- Article by Online Editor
You may be familiar with this situation: a client approaches you – perhaps it’s a cold call, perhaps a referral or perhaps you’ve worked together before. They’re excited by the project and keen to get started. After explaining their requirements to you, they ask you, “How much do you charge?”
You respond with hesitation and agree to send them your proposal shortly. You return to your office and begin to think about the project, the client and the level of fee you should propose. You spend the next couple of days searching for that magical fee number: a fee that’s low enough to win you the work, while also being high enough to ensure a reasonable level of profit. Before long it’s decision time and, with a mixture of optimism, relief, trepidation and resignation you settle on a fee number, complete your proposal, attach it to an email and hit ‘Send’.
It’s now that the silence ensues. The once eager client is notably absent. At first, they have plausible reasons for the delay, until, finally, they no longer return emails or answers calls. Apparently, they weren’t in that much of a hurry after all… or, at least, not in a hurry to appoint you.
So, what happened? How did this ‘eager client’ suddenly disappear? Most design professionals assume that it was their fee – too high again! ‘Nobody values good design!’ Don’t be so sure. Let’s examine where we may have gone wrong…
Traditionally, we in the design industry, viewed our fee proposal document simply as a legal instrument for executing an agreement between ourselves and our client: a document that set expectations, explained the process and informed our client of the associated fees, making very clear all the disclaimers, exclusions and liabilities the client will accept… not unlike the instruction manual and warranty card you find at the bottom of the box when you’ve purchased a new kitchen appliance, or the like.
So, what’s wrong with that? Well, for a start, retailers don’t try to use the instruction and warranty booklet to encourage buyers to purchase the appliance.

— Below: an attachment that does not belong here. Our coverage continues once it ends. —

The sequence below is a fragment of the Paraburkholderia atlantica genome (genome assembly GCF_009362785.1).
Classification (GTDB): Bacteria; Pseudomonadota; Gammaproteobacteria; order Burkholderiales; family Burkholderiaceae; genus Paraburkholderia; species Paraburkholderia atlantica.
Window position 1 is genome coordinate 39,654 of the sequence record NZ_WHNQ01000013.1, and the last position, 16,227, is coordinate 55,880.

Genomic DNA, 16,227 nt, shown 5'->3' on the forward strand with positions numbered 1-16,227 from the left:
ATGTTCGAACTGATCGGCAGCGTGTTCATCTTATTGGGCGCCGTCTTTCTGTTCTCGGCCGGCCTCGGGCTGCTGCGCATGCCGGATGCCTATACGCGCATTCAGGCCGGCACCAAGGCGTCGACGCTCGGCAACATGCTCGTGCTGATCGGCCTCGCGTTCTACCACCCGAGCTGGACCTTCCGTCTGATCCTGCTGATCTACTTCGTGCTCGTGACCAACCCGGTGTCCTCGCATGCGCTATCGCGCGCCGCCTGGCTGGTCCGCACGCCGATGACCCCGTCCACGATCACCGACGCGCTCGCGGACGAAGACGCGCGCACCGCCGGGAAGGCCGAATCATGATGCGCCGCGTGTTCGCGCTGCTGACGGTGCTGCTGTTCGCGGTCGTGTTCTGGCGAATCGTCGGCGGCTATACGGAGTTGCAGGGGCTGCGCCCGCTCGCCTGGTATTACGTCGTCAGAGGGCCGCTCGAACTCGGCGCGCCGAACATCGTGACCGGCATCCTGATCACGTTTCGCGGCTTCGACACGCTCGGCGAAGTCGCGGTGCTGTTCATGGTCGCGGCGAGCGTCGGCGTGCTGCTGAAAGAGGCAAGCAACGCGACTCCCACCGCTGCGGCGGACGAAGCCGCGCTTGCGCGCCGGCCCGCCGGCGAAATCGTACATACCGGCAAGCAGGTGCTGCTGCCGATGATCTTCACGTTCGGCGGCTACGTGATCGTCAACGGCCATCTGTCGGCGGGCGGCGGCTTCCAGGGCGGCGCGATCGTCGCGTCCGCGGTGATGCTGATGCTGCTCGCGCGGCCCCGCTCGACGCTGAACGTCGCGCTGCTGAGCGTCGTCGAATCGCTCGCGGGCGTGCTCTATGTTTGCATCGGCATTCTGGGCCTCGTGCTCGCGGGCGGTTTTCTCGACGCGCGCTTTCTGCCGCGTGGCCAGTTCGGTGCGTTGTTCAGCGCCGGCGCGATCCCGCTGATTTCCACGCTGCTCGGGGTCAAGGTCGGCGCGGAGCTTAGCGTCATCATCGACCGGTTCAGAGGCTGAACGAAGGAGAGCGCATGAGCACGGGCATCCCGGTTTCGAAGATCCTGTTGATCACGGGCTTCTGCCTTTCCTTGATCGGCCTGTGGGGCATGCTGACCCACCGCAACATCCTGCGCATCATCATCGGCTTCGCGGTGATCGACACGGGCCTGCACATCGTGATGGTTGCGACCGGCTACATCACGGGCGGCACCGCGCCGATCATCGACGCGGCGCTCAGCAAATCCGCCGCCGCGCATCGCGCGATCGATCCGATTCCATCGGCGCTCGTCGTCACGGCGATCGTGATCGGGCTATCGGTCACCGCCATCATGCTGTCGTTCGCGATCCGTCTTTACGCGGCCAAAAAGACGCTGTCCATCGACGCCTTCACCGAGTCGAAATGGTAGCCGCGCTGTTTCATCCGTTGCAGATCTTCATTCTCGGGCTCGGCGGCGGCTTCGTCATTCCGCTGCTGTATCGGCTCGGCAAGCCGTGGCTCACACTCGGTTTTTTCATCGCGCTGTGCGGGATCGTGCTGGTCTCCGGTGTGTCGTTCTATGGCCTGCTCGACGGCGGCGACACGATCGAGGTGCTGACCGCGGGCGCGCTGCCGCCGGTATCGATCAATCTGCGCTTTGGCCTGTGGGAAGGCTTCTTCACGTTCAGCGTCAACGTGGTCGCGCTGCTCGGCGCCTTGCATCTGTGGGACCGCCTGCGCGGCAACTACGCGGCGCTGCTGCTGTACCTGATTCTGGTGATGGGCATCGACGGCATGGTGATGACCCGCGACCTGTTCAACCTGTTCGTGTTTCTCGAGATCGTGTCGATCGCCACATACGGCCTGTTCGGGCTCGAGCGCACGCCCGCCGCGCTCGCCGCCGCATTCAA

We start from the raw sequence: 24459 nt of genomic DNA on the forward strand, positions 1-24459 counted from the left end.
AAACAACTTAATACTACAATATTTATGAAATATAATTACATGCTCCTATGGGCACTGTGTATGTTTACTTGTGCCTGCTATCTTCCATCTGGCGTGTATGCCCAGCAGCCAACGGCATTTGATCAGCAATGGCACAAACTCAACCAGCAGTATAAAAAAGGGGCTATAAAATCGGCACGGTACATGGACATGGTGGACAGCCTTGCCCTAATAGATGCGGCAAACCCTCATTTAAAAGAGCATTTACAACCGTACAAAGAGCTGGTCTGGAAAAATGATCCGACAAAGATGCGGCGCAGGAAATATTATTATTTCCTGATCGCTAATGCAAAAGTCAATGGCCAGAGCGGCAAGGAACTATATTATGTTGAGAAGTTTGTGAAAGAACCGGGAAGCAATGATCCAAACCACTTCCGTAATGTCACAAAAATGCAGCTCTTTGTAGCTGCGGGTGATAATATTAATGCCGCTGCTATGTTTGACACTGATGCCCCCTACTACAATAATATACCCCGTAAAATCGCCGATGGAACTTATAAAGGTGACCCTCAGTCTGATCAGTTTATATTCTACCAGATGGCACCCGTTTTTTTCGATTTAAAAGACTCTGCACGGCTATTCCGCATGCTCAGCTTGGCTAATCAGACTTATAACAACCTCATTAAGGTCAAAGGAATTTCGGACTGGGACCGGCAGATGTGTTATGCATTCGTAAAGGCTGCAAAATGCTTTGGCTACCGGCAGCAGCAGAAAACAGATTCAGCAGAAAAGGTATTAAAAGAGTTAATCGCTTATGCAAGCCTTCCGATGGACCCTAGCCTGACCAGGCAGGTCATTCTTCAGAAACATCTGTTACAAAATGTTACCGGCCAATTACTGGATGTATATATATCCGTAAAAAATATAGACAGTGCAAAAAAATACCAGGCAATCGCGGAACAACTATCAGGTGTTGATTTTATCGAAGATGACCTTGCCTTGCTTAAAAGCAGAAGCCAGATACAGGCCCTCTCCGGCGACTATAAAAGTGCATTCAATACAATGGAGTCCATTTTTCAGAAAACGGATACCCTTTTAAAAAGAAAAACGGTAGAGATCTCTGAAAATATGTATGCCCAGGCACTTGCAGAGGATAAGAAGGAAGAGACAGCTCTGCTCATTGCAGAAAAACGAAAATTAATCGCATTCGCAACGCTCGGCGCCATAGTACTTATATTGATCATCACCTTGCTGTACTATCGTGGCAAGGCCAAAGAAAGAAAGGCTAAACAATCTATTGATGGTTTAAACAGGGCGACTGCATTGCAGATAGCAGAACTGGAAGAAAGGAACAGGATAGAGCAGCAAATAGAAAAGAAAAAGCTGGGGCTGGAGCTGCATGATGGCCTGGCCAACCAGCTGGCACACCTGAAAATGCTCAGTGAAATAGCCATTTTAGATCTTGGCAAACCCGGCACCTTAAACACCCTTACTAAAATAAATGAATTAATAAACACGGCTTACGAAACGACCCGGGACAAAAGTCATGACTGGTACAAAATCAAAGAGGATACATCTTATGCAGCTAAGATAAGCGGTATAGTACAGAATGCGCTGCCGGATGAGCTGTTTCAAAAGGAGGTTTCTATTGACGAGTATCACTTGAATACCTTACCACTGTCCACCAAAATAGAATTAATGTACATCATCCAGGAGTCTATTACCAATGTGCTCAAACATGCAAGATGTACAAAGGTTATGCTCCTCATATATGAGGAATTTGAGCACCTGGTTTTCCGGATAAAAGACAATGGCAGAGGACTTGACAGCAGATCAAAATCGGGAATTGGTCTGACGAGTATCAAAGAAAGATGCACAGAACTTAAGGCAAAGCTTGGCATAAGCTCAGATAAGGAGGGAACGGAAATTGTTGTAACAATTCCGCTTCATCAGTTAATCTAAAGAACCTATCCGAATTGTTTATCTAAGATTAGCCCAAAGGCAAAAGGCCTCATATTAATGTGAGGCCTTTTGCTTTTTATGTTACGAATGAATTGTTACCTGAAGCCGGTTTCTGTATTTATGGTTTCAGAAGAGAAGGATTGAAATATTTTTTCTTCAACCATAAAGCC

As our industry has become more competitive, we need to reconsider the way we view our fee proposal document: not simply as a legal instrument, but rather as a document that sells our services.
When it comes to selling design services, the solution may be closer than you think: selling design services isn’t about searching for that one magical fee number that maximises profits while also maximising sales – that doesn’t exist.
The success of a fee proposal is all about understanding that different clients have different reserve price preferences. Rather than trying to guess what that one magical fee number may be, it’s much more efficient to offer your clients a range of different fee options based on a range of different service solutions. Then let your client tell you what they value and how much they’re prepared to spend.
This type of pricing model is commonly referred to as ‘price discrimination’. Nearly every other industry adopts this pricing model with great success… why don’t design professionals adopt it too?
Written by Ian Motley, who is the founder of Blue Turtle Consulting and has over 18 years’ experience, a building science (project management) degree and a career that spans three continents.
Blue Turtle is a group of international consultants that specialises in writing, reviewing and negotiating architect fees and architectural contracts. Since starting Blue Turtle Consulting Ian has written and published a series of Fee and Appointment Guides that sell in 13 different countries.
Blue Turtle Consulting and the Fee Proposal Workshop – hblueturtlemc.com/au-workshops
Want more business advice? Penny Craswell helps weigh up whether you should expand your practice or not here.